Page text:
Removing your info from sites like Spokeo: Reader Q+A

I read your post on removing your information from Spokeo and have a question: How often do you need to go there and remove yourself? Also, is anyone doing anything to protect citizens’ privacy? Displaying this information without an individual’s consent should be a criminal offense! -Heather

Heather, great question. We urge everyone check for their information on Spokeo and take the steps necessary to remove the information immediately. Our post on removing your information from Spokeo has step-by-step instructions.

Once you have done that, unfortunately, the removal is not a permanent thing, so we recommend that you periodically check the site–every three months or so–to make sure your information is still absent from the database.

Those who are more active on the Internet, do a lot of online purchasing, browsing, social media-ing, and so on may want to do even monthly checks.

Of course there are lots of other sites besides Spokeo but since that’s one of the biggest, it’s relatively easy to opt out, and it’s free, it’s a smart place to start.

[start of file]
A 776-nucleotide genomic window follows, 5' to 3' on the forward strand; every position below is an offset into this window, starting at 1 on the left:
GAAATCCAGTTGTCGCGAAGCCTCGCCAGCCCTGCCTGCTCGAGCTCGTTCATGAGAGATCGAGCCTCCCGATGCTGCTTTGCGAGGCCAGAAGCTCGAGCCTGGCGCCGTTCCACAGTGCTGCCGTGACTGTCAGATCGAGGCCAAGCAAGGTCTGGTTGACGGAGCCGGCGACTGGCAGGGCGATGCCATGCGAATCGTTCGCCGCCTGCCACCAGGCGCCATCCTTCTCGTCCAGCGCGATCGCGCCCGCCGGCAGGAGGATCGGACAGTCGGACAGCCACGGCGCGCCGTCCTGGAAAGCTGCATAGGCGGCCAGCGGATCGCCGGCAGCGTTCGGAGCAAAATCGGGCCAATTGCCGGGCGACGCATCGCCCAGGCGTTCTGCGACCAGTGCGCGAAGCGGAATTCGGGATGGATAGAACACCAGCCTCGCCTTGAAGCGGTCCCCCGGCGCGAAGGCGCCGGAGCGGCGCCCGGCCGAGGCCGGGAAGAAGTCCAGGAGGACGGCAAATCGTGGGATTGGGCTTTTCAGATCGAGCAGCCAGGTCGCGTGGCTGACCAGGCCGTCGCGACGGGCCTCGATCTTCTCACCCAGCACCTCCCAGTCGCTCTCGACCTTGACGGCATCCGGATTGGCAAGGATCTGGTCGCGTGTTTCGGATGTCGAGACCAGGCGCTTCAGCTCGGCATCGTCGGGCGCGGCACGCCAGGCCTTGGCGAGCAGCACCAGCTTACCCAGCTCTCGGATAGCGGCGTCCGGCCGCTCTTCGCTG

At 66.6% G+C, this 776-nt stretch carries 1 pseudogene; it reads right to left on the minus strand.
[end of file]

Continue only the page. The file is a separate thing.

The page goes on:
Spokeo removal | Cool Mom Tech

There are also “people search” sites that charge to share your info (we find that deplorable) but at least the fees prohibit the general public from poking around too much. Not to freak you out, but you’ll have a harder time getting your info off of Intelius, Zaba Search, or People Lookup which will provide your address history, relatives and more “public records” for about 3 bucks.

The truth is, you could fall down the proverbial rabbit hole trying to rid your info from the dozens of sites and services that mine your public records so we’d urge you not to get too paranoid. Our hope is that it will be better regulated soon–but unfortunately it’s tough. Because there is so much data being gathered about you every time you shop online or browse, it is hard for the FTC to regulate the way in which every single site gathers information.

Most sites gives you an opt-out privacy feature, and can be in violation of FTC privacy laws without one, but it’s not a default setting and is one you usually have to seek out yourself.

Also, know that a lot of data that you consider to be “private” is gathered from public records like a public Facebook or Google Plus page; voter registration and campaign donations; driving records; mortgage info; marriage certificates; and of course home addresses and phone numbers.

While there are many upsides to being online constantly, this is unfortunately one of the huge downsides that hopefully will get more stringent FTC regulations in the very near future. For now, all we can do is monitor information, aggregate sites like these, and do what we can to protect our privacy without getting too crazy. -Liz

Jeana Lee Tahnk is a prolific tech writer, crafty mom, and fan of any products that make it easier to raise three children.

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